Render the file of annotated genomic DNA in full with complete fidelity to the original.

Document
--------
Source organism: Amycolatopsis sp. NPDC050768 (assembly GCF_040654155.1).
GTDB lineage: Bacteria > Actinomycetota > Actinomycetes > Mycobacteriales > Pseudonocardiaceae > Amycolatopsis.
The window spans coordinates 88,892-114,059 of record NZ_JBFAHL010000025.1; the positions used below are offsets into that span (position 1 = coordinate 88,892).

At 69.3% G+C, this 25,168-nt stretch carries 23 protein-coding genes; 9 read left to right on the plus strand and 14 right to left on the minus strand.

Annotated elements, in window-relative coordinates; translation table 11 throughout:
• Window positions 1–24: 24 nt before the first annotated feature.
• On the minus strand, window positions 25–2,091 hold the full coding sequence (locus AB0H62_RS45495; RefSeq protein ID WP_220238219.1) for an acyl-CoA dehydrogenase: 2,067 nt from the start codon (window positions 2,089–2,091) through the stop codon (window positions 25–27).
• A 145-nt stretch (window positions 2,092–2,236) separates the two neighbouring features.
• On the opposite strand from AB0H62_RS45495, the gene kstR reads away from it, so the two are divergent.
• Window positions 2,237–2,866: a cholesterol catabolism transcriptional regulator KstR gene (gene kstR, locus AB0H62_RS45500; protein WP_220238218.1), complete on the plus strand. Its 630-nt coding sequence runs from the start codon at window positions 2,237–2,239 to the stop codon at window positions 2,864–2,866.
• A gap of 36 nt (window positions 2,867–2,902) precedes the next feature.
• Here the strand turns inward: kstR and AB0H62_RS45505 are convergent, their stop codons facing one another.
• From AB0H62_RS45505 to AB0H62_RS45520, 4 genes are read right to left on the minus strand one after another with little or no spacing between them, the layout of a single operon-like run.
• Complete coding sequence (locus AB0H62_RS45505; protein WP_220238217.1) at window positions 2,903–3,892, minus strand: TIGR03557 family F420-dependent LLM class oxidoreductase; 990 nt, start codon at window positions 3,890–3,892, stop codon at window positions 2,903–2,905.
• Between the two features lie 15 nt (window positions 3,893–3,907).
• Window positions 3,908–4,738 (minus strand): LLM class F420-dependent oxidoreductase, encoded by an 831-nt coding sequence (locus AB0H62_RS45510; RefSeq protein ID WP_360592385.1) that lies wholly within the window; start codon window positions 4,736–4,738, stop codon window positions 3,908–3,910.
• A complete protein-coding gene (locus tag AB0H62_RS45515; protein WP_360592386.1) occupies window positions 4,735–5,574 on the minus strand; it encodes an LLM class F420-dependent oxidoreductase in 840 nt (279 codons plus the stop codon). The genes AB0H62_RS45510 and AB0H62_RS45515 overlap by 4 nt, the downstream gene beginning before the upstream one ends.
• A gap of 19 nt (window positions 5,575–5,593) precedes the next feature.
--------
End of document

Source organism: Amycolatopsis sp. NPDC050768 (assembly GCF_040654155.1).
GTDB lineage: Bacteria > Actinomycetota > Actinomycetes > Mycobacteriales > Pseudonocardiaceae > Amycolatopsis.
The window spans coordinates 88,892-114,059 of record NZ_JBFAHL010000025.1; the positions used below are offsets into that span (position 1 = coordinate 88,892).

At 69.3% G+C, this 25,168-nt stretch carries 23 protein-coding genes; 9 read left to right on the plus strand and 14 right to left on the minus strand.

Annotated elements, in window-relative coordinates; translation table 11 throughout:
• Window positions 1–24: 24 nt before the first annotated feature.
• On the minus strand, window positions 25–2,091 hold the full coding sequence (locus AB0H62_RS45495; RefSeq protein ID WP_220238219.1) for an acyl-CoA dehydrogenase: 2,067 nt from the start codon (window positions 2,089–2,091) through the stop codon (window positions 25–27).
• A 145-nt stretch (window positions 2,092–2,236) separates the two neighbouring features.
• On the opposite strand from AB0H62_RS45495, the gene kstR reads away from it, so the two are divergent.
• Window positions 2,237–2,866: a cholesterol catabolism transcriptional regulator KstR gene (gene kstR, locus AB0H62_RS45500; protein WP_220238218.1), complete on the plus strand. Its 630-nt coding sequence runs from the start codon at window positions 2,237–2,239 to the stop codon at window positions 2,864–2,866.
• A gap of 36 nt (window positions 2,867–2,902) precedes the next feature.
• Here the strand turns inward: kstR and AB0H62_RS45505 are convergent, their stop codons facing one another.
• From AB0H62_RS45505 to AB0H62_RS45520, 4 genes are read right to left on the minus strand one after another with little or no spacing between them, the layout of a single operon-like run.
• Complete coding sequence (locus AB0H62_RS45505; protein WP_220238217.1) at window positions 2,903–3,892, minus strand: TIGR03557 family F420-dependent LLM class oxidoreductase; 990 nt, start codon at window positions 3,890–3,892, stop codon at window positions 2,903–2,905.
• Between the two features lie 15 nt (window positions 3,893–3,907).
• Window positions 3,908–4,738 (minus strand): LLM class F420-dependent oxidoreductase, encoded by an 831-nt coding sequence (locus AB0H62_RS45510; RefSeq protein ID WP_360592385.1) that lies wholly within the window; start codon window positions 4,736–4,738, stop codon window positions 3,908–3,910.
• A complete protein-coding gene (locus tag AB0H62_RS45515; protein WP_360592386.1) occupies window positions 4,735–5,574 on the minus strand; it encodes an LLM class F420-dependent oxidoreductase in 840 nt (279 codons plus the stop codon). The genes AB0H62_RS45510 and AB0H62_RS45515 overlap by 4 nt, the downstream gene beginning before the upstream one ends.
• A gap of 19 nt (window positions 5,575–5,593) precedes the next feature.